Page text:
Google To Make Internet Safer in the New Year
Google has recently announced that it’s going to make the Internet safer by issuing alerts on websites not enabled with HTTPS. Starting January 2017, Chrome browser users will be alerted when accessing websites that don’t use an encrypted connection.
This move marks the beginning of a long-term plan to mark all HTTP sites as non-secure. A ‘not secure’ warning will appear on any website that uses unencrypted HTTP connections. The new requirement will require HTTPS for any websites that require a user name and a password or a credit card. Websites that are not HTTPS enabled will display a red lock.
What’s the difference between HTTP and HTTPS? HTTPS stands for HyperText Transport Protocol Secure. HTTPS uses a secure socket layer (SSL) for security. This establishes an encrypted connection between a web server and a browser. It also authenticates the server you are connecting to and protects transmitted data from unintended recipients and hackers, including, username/password logins, credit card/payment details, contact capture data, etc.
In the statement Google explains, “Studies show that users do not perceive the lack of a ‘secure’ icon as a warning, but also that users become blind to warnings that occur too frequently. Our plan to label HTTP sites more clearly and accurately as non-secure will take place in gradual steps, based on increasingly stringent criteria.”
The alert will automatically begin displaying at the top left of the Chrome’s address bar. Secure sites will display the green padlock symbol which guarantees visitors they are accessing the intended website and that they will be protected against hackers.
Users will not be blocked from accessing unsecure sites in January, however they will be warned. SSL will help prevent an unauthorized party from monitoring information between two users, which will protect the user’s privacy. SSL is also required for Accelerated Mobile Pages (AMP). See our AMP article for more information.
“We recently hit a milestone with more than half of Chrome desktop page loads now served over HTTPS. In addition, since the time we released our HTTPS report in February, 12 more of the top 100 websites have changed their serving default from HTTP to HTTPS,” according to Google.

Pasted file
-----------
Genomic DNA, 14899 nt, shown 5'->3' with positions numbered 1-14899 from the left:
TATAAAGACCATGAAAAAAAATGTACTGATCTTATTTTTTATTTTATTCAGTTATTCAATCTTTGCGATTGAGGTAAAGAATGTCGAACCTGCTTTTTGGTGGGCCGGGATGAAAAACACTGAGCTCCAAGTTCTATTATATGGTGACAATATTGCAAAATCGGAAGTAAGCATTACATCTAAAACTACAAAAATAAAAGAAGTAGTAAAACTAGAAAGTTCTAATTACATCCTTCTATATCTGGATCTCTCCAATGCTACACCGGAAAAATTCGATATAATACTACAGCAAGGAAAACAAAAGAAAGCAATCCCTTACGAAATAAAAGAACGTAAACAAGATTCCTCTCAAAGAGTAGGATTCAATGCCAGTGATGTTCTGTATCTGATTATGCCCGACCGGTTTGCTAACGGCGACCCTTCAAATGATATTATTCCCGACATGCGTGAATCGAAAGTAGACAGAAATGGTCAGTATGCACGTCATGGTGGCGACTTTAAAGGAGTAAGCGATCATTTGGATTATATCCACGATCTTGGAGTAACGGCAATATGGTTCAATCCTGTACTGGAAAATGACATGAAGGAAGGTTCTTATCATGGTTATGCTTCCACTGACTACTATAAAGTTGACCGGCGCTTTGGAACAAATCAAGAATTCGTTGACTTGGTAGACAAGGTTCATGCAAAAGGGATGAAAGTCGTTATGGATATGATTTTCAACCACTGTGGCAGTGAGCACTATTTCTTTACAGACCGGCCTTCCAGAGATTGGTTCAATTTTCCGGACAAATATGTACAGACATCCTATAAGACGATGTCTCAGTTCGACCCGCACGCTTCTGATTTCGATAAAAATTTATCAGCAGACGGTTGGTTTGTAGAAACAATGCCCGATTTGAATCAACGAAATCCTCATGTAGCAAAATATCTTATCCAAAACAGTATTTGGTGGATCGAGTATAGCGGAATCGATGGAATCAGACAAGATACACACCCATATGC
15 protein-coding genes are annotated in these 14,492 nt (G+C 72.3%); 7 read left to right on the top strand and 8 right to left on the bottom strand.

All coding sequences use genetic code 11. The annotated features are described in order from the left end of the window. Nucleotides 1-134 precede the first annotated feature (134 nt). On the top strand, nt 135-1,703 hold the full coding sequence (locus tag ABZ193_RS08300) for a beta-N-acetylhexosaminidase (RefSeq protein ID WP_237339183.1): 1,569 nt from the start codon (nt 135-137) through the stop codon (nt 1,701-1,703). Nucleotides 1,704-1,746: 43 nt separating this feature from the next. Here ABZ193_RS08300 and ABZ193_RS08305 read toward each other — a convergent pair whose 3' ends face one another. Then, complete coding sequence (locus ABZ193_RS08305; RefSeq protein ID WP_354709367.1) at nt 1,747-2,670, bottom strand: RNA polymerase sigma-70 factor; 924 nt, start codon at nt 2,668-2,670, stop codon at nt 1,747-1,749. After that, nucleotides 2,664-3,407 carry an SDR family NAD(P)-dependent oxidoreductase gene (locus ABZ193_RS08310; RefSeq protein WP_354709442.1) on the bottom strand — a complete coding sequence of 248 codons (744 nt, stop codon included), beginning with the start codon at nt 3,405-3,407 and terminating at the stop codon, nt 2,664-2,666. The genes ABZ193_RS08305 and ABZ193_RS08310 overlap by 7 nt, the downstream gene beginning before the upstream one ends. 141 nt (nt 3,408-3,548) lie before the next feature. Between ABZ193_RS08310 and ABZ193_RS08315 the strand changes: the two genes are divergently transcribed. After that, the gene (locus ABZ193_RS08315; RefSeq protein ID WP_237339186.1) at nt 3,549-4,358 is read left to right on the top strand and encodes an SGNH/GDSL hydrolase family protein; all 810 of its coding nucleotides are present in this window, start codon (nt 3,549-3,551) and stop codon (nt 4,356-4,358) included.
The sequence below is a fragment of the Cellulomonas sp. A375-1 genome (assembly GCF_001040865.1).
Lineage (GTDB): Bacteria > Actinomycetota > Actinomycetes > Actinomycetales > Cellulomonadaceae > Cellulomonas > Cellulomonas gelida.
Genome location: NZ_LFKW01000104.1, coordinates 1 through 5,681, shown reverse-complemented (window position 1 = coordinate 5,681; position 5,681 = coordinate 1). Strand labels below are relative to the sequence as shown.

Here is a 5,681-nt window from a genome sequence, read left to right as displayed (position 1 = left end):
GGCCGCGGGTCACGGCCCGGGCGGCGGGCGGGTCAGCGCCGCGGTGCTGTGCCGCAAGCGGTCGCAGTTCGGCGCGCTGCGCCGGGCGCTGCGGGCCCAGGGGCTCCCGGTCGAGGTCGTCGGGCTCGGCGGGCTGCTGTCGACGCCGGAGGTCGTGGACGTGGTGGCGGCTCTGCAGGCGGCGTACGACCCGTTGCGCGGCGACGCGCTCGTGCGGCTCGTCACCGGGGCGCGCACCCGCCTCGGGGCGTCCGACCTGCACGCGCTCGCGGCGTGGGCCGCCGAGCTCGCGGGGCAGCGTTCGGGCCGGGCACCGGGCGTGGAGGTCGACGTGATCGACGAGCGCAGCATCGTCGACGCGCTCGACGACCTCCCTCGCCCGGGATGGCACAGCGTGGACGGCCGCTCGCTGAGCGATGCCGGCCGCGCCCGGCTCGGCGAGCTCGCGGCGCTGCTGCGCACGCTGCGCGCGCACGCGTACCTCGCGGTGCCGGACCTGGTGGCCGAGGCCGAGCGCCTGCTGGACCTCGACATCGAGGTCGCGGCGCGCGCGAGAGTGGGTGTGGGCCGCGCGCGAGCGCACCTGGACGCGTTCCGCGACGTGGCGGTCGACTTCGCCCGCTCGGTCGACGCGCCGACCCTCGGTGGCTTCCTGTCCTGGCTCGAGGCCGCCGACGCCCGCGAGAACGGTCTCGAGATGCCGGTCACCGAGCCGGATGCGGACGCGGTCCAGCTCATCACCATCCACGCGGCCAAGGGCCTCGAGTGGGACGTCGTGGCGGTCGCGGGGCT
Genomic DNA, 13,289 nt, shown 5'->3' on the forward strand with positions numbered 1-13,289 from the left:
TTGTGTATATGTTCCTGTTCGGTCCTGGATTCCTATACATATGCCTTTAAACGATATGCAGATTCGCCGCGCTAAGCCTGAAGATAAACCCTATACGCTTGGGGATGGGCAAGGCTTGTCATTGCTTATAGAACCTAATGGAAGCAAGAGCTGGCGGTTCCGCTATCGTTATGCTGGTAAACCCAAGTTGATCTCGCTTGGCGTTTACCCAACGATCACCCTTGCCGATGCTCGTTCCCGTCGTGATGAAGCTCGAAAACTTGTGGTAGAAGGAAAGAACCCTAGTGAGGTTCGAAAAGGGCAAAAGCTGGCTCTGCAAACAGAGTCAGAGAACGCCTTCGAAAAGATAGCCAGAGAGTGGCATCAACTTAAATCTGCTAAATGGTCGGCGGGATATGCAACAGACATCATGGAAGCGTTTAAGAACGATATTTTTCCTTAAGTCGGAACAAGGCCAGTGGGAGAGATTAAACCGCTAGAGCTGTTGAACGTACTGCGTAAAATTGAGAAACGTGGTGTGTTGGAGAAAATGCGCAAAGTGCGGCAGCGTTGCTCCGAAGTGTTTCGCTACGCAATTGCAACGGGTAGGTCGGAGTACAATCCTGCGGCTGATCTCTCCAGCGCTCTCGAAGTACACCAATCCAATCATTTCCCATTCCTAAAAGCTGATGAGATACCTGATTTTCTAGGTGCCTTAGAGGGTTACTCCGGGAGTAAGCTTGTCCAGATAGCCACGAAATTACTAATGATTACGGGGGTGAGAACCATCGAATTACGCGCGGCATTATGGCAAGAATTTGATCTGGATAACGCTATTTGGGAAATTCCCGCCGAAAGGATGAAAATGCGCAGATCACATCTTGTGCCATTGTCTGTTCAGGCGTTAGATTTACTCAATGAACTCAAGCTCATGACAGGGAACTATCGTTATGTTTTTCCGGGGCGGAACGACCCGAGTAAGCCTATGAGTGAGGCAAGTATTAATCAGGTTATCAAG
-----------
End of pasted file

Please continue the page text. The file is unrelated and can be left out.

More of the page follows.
“In following releases, we will continue to extend HTTP warnings, for example, by labeling HTTP pages as ‘not secure’ in Incognito mode, where users may have higher expectations of privacy. Eventually, we plan to label all HTTP pages as non-secure, and change the HTTP security indicator to the red triangle that we use for broken HTTPS.”
Switching over from HTTP won’t affect sites’ search rankings. Google will start indexing mobile, however in order for a mobile site to be indexable, Google is recommending migrating to HTTPS.
“It’s not just good for security, Google has also implemented HTTPS into their SEO algorithm so having SSL is also good for SEO,” said Joshua Alexander, Sprout’s Director of Website Development.
“If you think your site is safe from hacks feel free to watch this link for a few minutes http://map.norsecorp.com. There are over 30,000 hacked sites a day. Yahoo’s recent troubles involved over 500 million emails hacked. There are over 10,000 viruses being created everyday. Add that with the new Internet of things, including your coffee maker, fridge, and oven that can be the weakest security point in your network. Make sure you are taking steps to get your site protected today,” concluded Alexander.
If your website does not meet HTTPS requirements, please contact email@example.com for assistance.
For more information about Google’s HTTPS plan please see Google’s Security Blog.